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Okanagan-Taste

Toast this reading list

Instead of breaking out the Kindle or iPad for reading books at the beach or on the patio this summer, why not grab the actual book?

A glass of wine or a craft beer, your snack of choice paired with one of these reads, and you’re all set.

Icon: Flagship Wines from British Columbia’s Best Wineries, by John Schreiner – This is a gorgeous hardcover book. Keep it on the coffee table as a reference point or for guest to pick up and thumb through while sipping a glass.

Dozens of wineries are profiled, following a detailed introduction by Schreiner that explains the selection process for the book. Several wines per winery are included with tasting notes and a handy “drink now” note.

Need a wedding gift this summer? Start the happy couple’s wine cellar with this book and a few bottles highlighted in it.

Lure: Sustainable Seafood Recipes from the West Coast, by Ned Bell with Valerie Howes – Chef Ned Bell is a champion of the sustainable seafood movement and responsible management of the bounty our oceans provide, as reflected in this well-organized cookbook.

The book is organized by white fish, shellfish, fatty fish, and sea greens, and by course (salads, soups, sandwiches and so forth). It also includes a handy “back to basics” section with fun charts, and, of course, a primer on how to cook fish.

The Okanagan Table: The Art of Everyday Home Cooking, by Rod Butters with Kerry Gold – Okanagan-ites will be familiar with the growing restaurant portfolio under the guidance of Chef Rod Butters (RauDZ, micro bar – bites, Terrafina, and Sunny’s).

It's filled with mouth-watering photos and recipes sorted by the time of day, like “sunrise” and “twilight." The recipes also embrace the flavours and freshness of the Okanagan with an occasional twist. The Cauliflower and Saffron Wedding Soup is divine.

One of the best parts of the book is a list of local farmers, producers, and suppliers.

The Wandering Vine: Wine, the Romans and Me, by Nina Caplan – A lyrical journey through wine regions, from England to France to Italy, that at one point were part of the Roman Empire. This book is part travel journal, part personal exploration, and part wine writing.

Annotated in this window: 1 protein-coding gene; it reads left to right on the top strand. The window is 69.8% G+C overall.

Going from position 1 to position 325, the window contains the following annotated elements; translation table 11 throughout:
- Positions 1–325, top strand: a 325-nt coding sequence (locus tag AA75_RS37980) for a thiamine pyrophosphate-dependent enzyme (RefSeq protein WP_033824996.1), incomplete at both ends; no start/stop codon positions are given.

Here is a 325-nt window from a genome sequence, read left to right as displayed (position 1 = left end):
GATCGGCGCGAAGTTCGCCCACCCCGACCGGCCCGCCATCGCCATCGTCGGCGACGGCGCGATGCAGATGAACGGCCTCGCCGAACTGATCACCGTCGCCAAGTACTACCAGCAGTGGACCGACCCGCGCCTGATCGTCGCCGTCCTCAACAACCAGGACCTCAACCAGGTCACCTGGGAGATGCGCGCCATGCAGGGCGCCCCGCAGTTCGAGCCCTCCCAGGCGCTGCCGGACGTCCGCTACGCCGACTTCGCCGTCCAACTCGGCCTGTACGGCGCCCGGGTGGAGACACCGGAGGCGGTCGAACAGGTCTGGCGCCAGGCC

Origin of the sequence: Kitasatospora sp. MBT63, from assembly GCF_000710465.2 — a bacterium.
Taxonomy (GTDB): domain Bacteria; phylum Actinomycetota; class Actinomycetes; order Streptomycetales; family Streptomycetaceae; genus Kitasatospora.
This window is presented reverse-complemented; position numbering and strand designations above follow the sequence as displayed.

It may make you want to retrace the writer's route, or simply let this transport you to another realm that explores what wine can do for each of your senses, and what memories a certain wine can make or revive.

Tangled Vines: Greed, Murder, Obsession and an Arsonist in the Vineyards of California, by Frances Dinkelspiel – The title just about sums things up.

This is the true story of a day in 2005 when a warehouse of wine in California went up in flames, the costliest destruction of wine in history. If you like true-crime stories, this meticulously researched book is for you.

It addresses many things in the underbelly of the wine industry, from personal tensions to wine fraud.

Next on my reading list? Eating Local in the Fraser Valley by Angie Quaale, and Food Artisans of Alberta by Karen Anderson and Matilde Sanchez-Turri.



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About the Author

A creative thinker with more than two decades of experience in communications, Allison is an early adopter of social and digital media, bringing years of work in traditional media to the new frontier of digital engagement marketing through her company, All She Wrote.

She is the winner of the Thompson Okanagan Tourism Association's 2011 and 2012 awards for Social Media Initiative, an International LERN award for marketing, and the 2014 Penticton Chamber of Commerce Business Excellence Award for Hospitality/Tourism.

Allison has amassed a following on multiple social networks of more than 30,000, frequently writes and about social media, food and libations as well as travel and events, and through her networks, she led a successful bid to bring the Wine Bloggers Conference to Penticton in June 2013, one of the largest social media wine events in the world, generating 31 million social media impressions, $1 million in earned media, and an estimated ongoing economic impact of $2 million.

In 2014, she held the first Canadian Wine Tourism Summit to spark conversation about the potential for wine tourism in Canada as a year-round economic driver.

Allison contributes epicurean content to several publications, has been a judge for several wine and food competitions, and has earned her advanced certificate from the Wine and Spirit Education Trust.

In her spare time, she has deep, meaningful conversations with her cats.

She can be reached at [email protected]



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The views expressed are strictly those of the author and not necessarily those of Castanet. Castanet does not warrant the contents.

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